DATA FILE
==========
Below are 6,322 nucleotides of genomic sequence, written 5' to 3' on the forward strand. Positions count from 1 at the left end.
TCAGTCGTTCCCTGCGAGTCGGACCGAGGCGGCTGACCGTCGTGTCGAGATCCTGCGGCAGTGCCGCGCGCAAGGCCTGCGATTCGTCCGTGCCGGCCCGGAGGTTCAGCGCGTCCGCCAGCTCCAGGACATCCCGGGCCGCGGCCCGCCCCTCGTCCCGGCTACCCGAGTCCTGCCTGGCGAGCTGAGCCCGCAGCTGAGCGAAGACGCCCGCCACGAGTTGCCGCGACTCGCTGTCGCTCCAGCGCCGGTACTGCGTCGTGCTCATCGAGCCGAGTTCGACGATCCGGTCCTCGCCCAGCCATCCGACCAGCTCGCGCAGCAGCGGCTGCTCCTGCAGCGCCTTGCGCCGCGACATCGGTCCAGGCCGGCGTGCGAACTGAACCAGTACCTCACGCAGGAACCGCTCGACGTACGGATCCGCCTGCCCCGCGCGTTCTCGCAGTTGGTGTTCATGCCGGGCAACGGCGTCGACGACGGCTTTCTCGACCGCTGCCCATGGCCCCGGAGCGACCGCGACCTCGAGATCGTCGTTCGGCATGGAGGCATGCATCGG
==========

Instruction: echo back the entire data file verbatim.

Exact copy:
Below are 6,322 nucleotides of genomic sequence, written 5' to 3' on the forward strand. Positions count from 1 at the left end.
TCAGTCGTTCCCTGCGAGTCGGACCGAGGCGGCTGACCGTCGTGTCGAGATCCTGCGGCAGTGCCGCGCGCAAGGCCTGCGATTCGTCCGTGCCGGCCCGGAGGTTCAGCGCGTCCGCCAGCTCCAGGACATCCCGGGCCGCGGCCCGCCCCTCGTCCCGGCTACCCGAGTCCTGCCTGGCGAGCTGAGCCCGCAGCTGAGCGAAGACGCCCGCCACGAGTTGCCGCGACTCGCTGTCGCTCCAGCGCCGGTACTGCGTCGTGCTCATCGAGCCGAGTTCGACGATCCGGTCCTCGCCCAGCCATCCGACCAGCTCGCGCAGCAGCGGCTGCTCCTGCAGCGCCTTGCGCCGCGACATCGGTCCAGGCCGGCGTGCGAACTGAACCAGTACCTCACGCAGGAACCGCTCGACGTACGGATCCGCCTGCCCCGCGCGTTCTCGCAGTTGGTGTTCATGCCGGGCAACGGCGTCGACGACGGCTTTCTCGACCGCTGCCCATGGCCCCGGAGCGACCGCGACCTCGAGATCGTCGTTCGGCATGGAGGCATGCATCGG